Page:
She applied the "page 69 test" to her new book, China: Fragile Superpower, and reported the following:
Page 69 captures the essence of the book’s argument that the greatest danger to Americans is China’s internal fragility, not its strength. China’s communist leaders are anxious about the risks looming over the country’s historic rise and about their own political survival.Read more about China: Fragile Superpower at the Oxford University Press website.
The page falls in the chapter on the domestic threats confronting China’s leaders. It notes that China’s communist regime looks resilient and might survive for years so long as the economy keeps growing and creating jobs. Survey research shows widespread
“support (over 80 percent) for the political system as a whole linked to sentiments of nationalism and acceptance of the CCP’s (Chinese Communist Party’s) argument about ‘stability first.’” Without making any fundamental changes in the CCP-dominated political system – leaders from time to time have toyed with reform ideas such as local elections but in each instance have backed away for fear of losing control – the Party has bought itself time. As scholar Pei Minxin notes, the ability of communist regimes to use their patronage and coercion to hold on to power gives them little incentive to give up any of that power by introducing gradual democratization from above. Typically, only when communist systems implode do their political fundamentals change.
As China’s leaders well know, the greatest political risk lying ahead of them is the possibility of an economic crash that throws millions of workers out of their jobs or sends millions of depositors to withdraw their savings from the shaky banking system. A massive environmental or public health disaster could also trigger regime collapse, especially if people’s lives are endangered by a media cover-up imposed by Party authorities. Nationwide rebellion becomes a real possibility when large numbers of people are upset about the same issue at the same time. Another dangerous scenario is a domestic or international crisis in which the CCP leaders feel compelled to lash out against Japan, Taiwan, or the United States because from their point of view not lashing out might endanger Party rule.”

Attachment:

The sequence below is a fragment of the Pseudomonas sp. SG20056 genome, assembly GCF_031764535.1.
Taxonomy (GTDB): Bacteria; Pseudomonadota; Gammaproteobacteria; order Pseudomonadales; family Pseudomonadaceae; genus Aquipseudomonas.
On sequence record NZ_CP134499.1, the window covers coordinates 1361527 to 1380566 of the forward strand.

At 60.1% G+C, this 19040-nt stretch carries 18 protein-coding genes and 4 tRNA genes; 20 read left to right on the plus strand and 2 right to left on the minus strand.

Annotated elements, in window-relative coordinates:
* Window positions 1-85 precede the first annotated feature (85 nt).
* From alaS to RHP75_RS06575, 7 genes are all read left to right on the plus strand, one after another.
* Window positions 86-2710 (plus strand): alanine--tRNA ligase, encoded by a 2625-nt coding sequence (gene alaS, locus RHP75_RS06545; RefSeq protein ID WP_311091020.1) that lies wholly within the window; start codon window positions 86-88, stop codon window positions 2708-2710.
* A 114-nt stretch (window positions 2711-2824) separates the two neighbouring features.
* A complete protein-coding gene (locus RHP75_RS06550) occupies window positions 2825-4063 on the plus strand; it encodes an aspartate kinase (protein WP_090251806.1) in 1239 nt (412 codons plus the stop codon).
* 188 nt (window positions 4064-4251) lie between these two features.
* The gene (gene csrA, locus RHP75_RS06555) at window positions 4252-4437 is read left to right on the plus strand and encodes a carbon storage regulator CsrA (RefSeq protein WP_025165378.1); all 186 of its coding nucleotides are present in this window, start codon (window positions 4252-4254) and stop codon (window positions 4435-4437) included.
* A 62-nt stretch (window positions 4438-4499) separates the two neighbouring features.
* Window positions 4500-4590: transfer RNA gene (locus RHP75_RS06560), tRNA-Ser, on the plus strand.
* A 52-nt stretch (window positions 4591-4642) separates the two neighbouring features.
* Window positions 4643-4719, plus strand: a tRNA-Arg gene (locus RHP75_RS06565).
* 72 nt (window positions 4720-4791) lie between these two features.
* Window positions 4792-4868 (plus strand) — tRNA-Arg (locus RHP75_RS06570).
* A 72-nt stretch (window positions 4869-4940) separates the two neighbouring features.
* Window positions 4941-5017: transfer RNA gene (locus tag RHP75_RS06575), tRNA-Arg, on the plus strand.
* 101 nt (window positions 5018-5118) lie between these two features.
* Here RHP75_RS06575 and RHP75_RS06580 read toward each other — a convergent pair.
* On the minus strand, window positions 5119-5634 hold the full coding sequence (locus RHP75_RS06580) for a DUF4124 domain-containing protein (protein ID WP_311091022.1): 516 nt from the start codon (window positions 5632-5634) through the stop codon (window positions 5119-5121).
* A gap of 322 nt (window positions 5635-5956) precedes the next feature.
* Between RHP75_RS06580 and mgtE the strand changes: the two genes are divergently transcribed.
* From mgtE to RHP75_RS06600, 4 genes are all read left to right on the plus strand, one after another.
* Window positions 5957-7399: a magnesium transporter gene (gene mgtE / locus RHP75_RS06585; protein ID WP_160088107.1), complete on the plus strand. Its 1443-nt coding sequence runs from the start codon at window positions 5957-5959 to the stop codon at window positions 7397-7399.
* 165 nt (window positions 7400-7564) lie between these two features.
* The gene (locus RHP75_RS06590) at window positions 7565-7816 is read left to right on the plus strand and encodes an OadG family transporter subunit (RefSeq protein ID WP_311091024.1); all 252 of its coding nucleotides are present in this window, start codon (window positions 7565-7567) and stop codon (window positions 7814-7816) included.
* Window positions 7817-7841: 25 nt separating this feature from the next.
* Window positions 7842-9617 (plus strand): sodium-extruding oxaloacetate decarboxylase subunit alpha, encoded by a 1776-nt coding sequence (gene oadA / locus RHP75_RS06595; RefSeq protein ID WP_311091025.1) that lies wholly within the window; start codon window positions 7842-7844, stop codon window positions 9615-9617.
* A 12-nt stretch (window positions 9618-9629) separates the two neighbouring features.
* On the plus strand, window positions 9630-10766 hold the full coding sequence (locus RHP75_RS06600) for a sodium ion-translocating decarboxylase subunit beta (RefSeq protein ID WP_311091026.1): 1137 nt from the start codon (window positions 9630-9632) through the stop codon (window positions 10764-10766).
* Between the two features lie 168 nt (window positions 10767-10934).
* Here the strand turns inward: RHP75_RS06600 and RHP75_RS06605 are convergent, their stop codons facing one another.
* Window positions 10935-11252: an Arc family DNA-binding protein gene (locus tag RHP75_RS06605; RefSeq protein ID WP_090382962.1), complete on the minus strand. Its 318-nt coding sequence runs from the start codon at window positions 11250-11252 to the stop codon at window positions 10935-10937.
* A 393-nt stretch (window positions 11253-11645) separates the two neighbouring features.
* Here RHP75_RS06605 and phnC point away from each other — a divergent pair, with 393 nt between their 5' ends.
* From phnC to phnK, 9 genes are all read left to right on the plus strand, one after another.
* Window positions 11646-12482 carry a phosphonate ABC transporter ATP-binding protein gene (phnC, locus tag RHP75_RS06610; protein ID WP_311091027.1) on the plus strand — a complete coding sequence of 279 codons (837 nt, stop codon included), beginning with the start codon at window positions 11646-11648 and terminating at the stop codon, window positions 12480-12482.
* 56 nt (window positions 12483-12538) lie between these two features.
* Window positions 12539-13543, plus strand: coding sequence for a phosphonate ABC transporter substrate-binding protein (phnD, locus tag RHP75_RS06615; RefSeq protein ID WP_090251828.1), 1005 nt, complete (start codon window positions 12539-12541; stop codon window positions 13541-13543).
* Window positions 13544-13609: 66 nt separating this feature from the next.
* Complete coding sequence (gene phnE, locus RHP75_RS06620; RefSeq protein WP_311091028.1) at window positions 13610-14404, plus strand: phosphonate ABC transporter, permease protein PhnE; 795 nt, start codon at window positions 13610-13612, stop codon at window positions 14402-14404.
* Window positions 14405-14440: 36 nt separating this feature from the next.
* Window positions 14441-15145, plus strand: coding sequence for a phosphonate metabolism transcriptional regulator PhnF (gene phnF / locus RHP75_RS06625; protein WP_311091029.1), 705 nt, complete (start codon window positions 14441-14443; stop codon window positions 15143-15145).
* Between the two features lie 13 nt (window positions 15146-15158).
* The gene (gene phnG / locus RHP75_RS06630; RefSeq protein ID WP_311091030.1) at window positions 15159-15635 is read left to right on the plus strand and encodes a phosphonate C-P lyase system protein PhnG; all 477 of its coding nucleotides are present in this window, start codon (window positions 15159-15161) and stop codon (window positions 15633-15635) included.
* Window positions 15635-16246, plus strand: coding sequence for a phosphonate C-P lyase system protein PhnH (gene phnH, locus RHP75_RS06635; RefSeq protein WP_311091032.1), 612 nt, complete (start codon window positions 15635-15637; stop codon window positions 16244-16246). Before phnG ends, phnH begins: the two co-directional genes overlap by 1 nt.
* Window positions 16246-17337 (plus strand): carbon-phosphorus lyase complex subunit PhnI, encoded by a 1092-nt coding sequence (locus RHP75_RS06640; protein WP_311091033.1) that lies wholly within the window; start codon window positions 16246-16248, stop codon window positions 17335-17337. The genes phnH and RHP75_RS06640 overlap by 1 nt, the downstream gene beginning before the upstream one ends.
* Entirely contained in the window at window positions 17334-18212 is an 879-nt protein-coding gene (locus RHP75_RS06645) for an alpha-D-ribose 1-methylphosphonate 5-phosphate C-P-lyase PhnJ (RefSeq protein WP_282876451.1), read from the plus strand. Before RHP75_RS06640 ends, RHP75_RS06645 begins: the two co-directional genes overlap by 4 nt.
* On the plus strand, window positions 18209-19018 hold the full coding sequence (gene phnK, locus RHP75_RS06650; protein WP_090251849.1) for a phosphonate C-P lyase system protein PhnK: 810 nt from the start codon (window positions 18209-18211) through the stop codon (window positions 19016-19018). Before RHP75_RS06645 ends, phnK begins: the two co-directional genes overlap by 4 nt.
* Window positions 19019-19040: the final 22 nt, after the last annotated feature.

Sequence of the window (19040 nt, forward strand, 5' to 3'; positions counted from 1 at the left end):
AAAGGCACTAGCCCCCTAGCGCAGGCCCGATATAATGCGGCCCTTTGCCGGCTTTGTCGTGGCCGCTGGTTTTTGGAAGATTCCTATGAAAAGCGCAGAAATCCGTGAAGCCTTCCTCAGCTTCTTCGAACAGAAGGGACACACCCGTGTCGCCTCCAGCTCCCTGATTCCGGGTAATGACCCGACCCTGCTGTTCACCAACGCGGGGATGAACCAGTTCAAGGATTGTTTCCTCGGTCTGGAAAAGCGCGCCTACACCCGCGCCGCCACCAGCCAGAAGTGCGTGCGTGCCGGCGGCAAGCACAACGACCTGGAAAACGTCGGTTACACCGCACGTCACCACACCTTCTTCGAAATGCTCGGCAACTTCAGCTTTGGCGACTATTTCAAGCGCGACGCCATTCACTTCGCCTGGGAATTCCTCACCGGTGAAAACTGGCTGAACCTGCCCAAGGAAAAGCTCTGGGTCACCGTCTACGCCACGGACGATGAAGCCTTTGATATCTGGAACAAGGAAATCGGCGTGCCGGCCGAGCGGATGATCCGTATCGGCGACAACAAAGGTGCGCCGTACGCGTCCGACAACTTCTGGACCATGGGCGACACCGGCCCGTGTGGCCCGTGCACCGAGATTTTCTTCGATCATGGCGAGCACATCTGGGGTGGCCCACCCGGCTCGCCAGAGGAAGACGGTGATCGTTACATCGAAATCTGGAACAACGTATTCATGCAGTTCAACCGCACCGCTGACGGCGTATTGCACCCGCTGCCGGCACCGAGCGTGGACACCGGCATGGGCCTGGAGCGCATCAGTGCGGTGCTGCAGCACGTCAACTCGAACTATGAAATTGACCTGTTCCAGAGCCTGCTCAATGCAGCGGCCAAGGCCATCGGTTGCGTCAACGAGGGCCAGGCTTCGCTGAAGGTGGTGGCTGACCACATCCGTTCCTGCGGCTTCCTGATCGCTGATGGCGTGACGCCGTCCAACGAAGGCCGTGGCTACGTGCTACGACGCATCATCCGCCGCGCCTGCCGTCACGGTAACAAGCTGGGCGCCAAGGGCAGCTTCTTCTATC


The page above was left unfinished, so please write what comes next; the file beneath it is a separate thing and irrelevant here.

The page goes on to discuss one of the lessons the leaders took away from the traumatic episode of Tiananmen in 1989 when the regime was threatened by pro-democracy demonstrations in 132 Chinese cities and the Party leaders split over how to react – “keep the military on the side of the Party.”
Visit the complete list of books in the Page 69 Test Series.